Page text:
When Beth Shalom Synagogue resumed in-person services June 12, those who attended had extra cause for celebration — two of the synagogue’s Torah scrolls had returned as well.
The scrolls, each older than Beth Shalom itself, had been sent for restoration in January. By the time they were ready, the coronavirus had caused the suspension of public gatherings.
To commemorate its 75th year, Beth Shalom had raised $17,000 to restore the scrolls, which were in need of repair from the wear and tear of use.
“We couldn’t think of a better way to use this fundraising that we enlisted for our 75th than to use that to make sure this would be a lasting legacy for future generations in the synagogue than to restore them to top shape,” said Natan Trief, rabbi at Beth Shalom.
Sofer on Site, a company in North Miami Beach, Florida, restored the scrolls and evaluated their origins. It estimated that one of the scrolls originated in the former Czechoslovakia and is about 120 years old; the other scroll is from Germany and is about 90 years old.
The scrolls contain the first five books of the Bible. In keeping with biblical directions and tradition, each is made by an elaborate process. Torah scrolls may only be written on parchment made from the skin of kosher animals. A scribe writes the 304,805 Hebrew letters in black ink by hand with a feather or reed pen, a process that can take months. The parchment sheets are sewn together to form one long scroll. Only scrolls made by this process are considered kosher, or acceptable to Jewish law.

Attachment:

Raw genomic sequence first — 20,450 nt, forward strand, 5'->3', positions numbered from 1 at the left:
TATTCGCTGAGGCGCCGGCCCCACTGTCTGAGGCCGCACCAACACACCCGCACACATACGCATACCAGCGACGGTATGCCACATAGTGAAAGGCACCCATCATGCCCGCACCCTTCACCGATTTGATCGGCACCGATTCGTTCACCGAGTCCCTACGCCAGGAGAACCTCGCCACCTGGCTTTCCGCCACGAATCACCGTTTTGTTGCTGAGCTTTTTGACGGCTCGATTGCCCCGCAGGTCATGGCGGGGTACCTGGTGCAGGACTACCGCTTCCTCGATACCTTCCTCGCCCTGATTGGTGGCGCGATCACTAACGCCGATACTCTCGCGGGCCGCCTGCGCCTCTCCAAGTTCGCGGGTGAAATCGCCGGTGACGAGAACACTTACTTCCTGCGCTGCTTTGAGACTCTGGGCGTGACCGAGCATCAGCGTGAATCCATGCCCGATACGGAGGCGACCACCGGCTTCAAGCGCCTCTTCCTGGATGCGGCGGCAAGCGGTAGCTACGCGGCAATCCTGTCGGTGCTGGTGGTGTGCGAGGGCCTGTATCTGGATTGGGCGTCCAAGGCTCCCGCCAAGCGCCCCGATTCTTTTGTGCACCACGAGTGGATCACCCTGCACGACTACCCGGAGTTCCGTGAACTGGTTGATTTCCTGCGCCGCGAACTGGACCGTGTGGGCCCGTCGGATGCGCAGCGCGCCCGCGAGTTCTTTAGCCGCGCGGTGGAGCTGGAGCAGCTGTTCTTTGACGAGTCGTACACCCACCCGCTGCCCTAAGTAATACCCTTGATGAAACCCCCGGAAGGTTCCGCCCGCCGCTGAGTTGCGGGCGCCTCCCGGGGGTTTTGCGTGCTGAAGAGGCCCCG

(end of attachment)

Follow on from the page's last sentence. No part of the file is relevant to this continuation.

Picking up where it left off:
“You’re physically able to read from it, but the spiritual meaning is … much more important,” Trief said. “Jews view these Torah scrolls as very sacred. They contain not only the word of God as revealed thousands of years ago, but they also teach us wisdom to live our lives now."
When Torahs fall into disrepair — stained, faded words, loosened stitching and seams — they are no longer kosher, Trief said.
To restore them, a scribe uses the same methods used originally to copy them.
“If we don’t value the divine image that we see in those scrolls and uphold them and treat them as carefully as possible, it reflects very poorly on us and we’re not fulfilling that partnership that we have with God to be a treasured people, to really live by the precepts that are written within those lines,” the rabbi said.
The restored scrolls are among six used at Beth Shalom. They are taken out and read during weekly services and at other celebrations.
“We view these scrolls with great reverence and great care, and yet, it’s called the Tree of Life, so we want it to be a vibrant and active part of synagogue life,” Trief said. “When Jewish children become young adults at age 12 or 13, one of the big rituals is they’re called up to the scroll and in some ways simulate this amazing act of revelation at Mount Sinai thousands of years ago where the Torah was actually given. So, we want them to hold it. We want them to engage with it.”
The restoration process took several weeks, but Trief had Sofer on Site hold on to the scrolls until it became apparent that Beth Shalom was ready to resume regular services.
“Whenever a Torah scroll is introduced or reintroduced into a Jewish community, it’s viewed as an act of rebirth,” Trief said. “It’s viewed as making good on this eternal promise that we have … from generation to generation. Now, we’re marking 75 years, but even as we mark and remember the 75 years that we’ve been through, that’s not the important thing.
“The important thing is that we’re around for 75 more years to really instill this love of Judaism and the values that help us to lead lives of meaning and lives of deep partnership with God. That’s what the Torah represents. It’s not about us. It’s about having these refurbished scrolls to give to the next generation.”